I have lived in Silicon Valley and worked “in tech” since 2001 – the majority of my career. However, I am still an economist by formal training – and in my heart and mind – and I have always brought this lens to the world of tech. Initially, I remember carrying a bit of a chip on my shoulder, not having a traditional engineering degree or technical background. But I have found that my ability to “cross-pollinate” ideas and concepts from the realm of business and economics and apply them to tech problems has helped me to innovate from a different perspective, solve problems with a new approach and ultimately help me to build new tech businesses. As I launch a new venture as a tech investor, I’m also launching a new blog that I hope incorporates this outlook for the benefit of those who may be interested.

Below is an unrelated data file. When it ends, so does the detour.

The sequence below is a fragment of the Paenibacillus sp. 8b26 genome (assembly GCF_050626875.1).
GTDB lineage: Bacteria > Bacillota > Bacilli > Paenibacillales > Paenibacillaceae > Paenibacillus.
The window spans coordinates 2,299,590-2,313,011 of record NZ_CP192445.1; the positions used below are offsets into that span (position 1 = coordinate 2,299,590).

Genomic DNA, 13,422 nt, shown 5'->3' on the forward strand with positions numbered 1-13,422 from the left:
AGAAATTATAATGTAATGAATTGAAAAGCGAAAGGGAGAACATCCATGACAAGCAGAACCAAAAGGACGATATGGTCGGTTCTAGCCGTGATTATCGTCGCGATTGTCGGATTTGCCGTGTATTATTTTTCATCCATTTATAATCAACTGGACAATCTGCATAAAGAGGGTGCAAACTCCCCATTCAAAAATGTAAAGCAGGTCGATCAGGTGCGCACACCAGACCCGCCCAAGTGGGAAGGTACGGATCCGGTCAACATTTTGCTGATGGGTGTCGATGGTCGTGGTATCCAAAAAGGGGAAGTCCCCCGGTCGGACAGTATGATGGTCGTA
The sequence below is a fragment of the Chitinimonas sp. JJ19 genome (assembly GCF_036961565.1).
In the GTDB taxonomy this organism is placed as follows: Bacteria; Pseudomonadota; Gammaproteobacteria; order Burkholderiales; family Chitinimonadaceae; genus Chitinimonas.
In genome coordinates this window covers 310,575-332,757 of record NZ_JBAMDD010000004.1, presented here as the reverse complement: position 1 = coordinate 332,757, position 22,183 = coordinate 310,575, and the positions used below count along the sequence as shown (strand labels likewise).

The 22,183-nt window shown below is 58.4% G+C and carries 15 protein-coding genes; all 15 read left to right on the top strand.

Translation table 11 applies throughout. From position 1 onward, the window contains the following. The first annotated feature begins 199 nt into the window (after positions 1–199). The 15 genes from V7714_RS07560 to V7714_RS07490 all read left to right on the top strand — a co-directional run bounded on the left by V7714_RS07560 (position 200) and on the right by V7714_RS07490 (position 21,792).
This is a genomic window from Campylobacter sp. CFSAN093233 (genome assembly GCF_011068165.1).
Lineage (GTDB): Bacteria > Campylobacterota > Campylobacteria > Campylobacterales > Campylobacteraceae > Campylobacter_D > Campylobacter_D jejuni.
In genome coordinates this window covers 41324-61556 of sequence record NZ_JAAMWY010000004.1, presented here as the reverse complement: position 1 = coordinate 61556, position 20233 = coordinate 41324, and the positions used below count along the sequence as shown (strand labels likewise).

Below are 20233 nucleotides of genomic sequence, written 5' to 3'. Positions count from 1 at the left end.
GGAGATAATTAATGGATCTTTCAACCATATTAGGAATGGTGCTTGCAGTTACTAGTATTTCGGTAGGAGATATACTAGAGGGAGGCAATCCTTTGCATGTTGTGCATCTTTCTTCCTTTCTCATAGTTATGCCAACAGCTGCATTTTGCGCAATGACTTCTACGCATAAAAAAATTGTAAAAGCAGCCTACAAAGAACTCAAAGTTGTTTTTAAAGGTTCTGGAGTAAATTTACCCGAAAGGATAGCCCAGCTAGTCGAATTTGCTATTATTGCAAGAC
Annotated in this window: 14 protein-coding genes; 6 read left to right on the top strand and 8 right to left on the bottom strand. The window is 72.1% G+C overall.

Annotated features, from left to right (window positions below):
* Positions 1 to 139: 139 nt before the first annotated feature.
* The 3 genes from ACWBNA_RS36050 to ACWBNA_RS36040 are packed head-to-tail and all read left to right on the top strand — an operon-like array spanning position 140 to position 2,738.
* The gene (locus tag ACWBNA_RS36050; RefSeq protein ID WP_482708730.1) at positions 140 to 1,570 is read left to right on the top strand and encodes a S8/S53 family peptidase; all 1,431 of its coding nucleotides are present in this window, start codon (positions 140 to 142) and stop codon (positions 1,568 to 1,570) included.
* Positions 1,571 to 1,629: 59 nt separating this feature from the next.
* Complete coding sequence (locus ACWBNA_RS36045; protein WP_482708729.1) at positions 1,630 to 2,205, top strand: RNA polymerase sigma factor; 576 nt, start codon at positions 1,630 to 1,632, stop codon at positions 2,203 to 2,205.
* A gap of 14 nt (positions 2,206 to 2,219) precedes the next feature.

In economics, “Common goods” are defined as goods which are rivalrous and non-excludable. In other words, resources that we all share that get depleted if one person consumes too much and does not contribute. This has of course been expanded to a more general philosophical term. Lately, with the economy still so fragile, many have raised questions about whether the tech industry really does contribute to the common good. Tech corporate profits remain relatively strong as cash piles up on their balance sheets and exec compensation skyrockets. There are outcrys of outsourcing overseas to save money and of technology replacing jobs, as corporations make substantial productivity gains without hiring. Those of us who live and breathe the daily energy and innovation of tech sometimes miss the broader implications of what we do, or at least, perhaps, how we are perceived. This blog is my small attempt to think about and comment on these themes, and perhaps, indirectly, contribute to the common good.